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Royal Thai Police in Damage Control Mode Over Red Bull Heir Case



misconduct Red Bull heir, mr Vorayuth, Thailand

The Thai police involved in the hit and run case against Mr Vorayuth Yoovidhya the Red Bull heir are now seeking a charge him with a drug use charge. The pending charges come after public backlash after hit and run charges were dropped by police and prosecutors.  The deadly hit and run charge carried a far more severe punishment than the proposed simple drug use charge.

Royal Thai police now seem to be in full damage control mode after allegedly bungling the hit and run case, against the Red Bull heir. This week police told the news media that they never followed through with drug use charges as the cocaine found in his blood was a result of a dental treatment. A statement that created even more controversy  over the highly publicized case.

Police have also presented 2 new witnesses in the case that place the blame on the victim and not Mr Vorayuth.

One of the key witnesses was killed in a suspicious traffic accident in northern Thailand this week. Police have since give protection for the remaining key witness a retired Admiral from the Thai Navy.

Now the Bangkok Post reports, police now say medical records that the chemical substances found in the blood of Red Bull heir Mr Vorayuth Yoovidhya could be a result of the use of cocaine. They now want to see if they can press a charge of drug use against him.

Dentist flatly denies administering cocaine to Red Bull Heir

Meanwhile, the dentist who provided dental treatment  Mr Vorayuth has unequivocally denied using cocaine in his dentistry. His claims come after police said there might be “a misunderstanding” regarding police testimony over the use of the drug.

Pol Gen Satawat Hiranburana, a special adviser to the Royal Thai Police, who heads a police committee assigned to investigate why police and prosecutors decided to drop all charges against Mr Vorayuth in the hit-and-run case, said on Friday that officers handling the case received Mr Vorayuth’s blood test results on Oct 11, 2012.

Doctors at Ramathibodi Hospital and the Institute of Forensic Medicine of the Police General Hospital found four kinds of substances in Mr Vorayuth’s body, Pol Gen Satawat said, citing the test results.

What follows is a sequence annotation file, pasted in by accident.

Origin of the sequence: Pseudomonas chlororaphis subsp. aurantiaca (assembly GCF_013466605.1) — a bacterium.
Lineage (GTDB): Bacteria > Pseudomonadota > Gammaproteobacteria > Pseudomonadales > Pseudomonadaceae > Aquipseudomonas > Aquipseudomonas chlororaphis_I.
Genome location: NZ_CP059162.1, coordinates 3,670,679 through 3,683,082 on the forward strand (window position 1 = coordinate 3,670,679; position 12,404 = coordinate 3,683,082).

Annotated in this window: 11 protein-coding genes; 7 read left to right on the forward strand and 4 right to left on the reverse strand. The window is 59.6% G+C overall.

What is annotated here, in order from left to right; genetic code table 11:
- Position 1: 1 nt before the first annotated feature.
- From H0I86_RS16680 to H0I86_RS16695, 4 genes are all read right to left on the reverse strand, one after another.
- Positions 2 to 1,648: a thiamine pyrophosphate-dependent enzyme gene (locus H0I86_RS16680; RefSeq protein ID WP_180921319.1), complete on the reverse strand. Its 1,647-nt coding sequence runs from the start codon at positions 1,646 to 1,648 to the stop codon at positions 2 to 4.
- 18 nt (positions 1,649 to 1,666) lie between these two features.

Two of the substances were from sleeping pills and coffee while and the others were caused by the digestion of cocaine and alcohol, he said.

At the time, police summoned the dentist for questioning. The dentist confirmed that he administered medication without narcotics to Mr Vorayuth.

Investigators then sought clarification from doctors at the two institutes as to whether the test results might be caused by antibiotics, or were actually the result of narcotics.

Police in Thailand made there own medical assessment

However, the investigators concluded there was no actual cocaine found in Mr Vorayuth’s blood. Furthermore that there was no other evidence against him, so the police did not press charges related to illicit drug use against him, Pol Gen Satawat said.

Regarding the police’s testimony before the House committee, Pol Gen Satawat said he believed it might be a misunderstanding.

The next step will be to ask medical experts at the Public Health Ministry to determine the source of the two substances, he said. If it is found that they are narcotics, he will ask the national police chief to take action, Pol Gen Satawat said.

Padate Tangngamsakul, the vice-president of the Dental Council, insisted on Friday that cocaine is not used by dental professionals as it is a narcotic.

Dr Padate said that the dentist, who asked not to be named, told the Dental Council that he gave dental treatment for Mr Vorayuth on Aug 29, 2012 — five days before the hit-and-run incident which took place on Sept 3.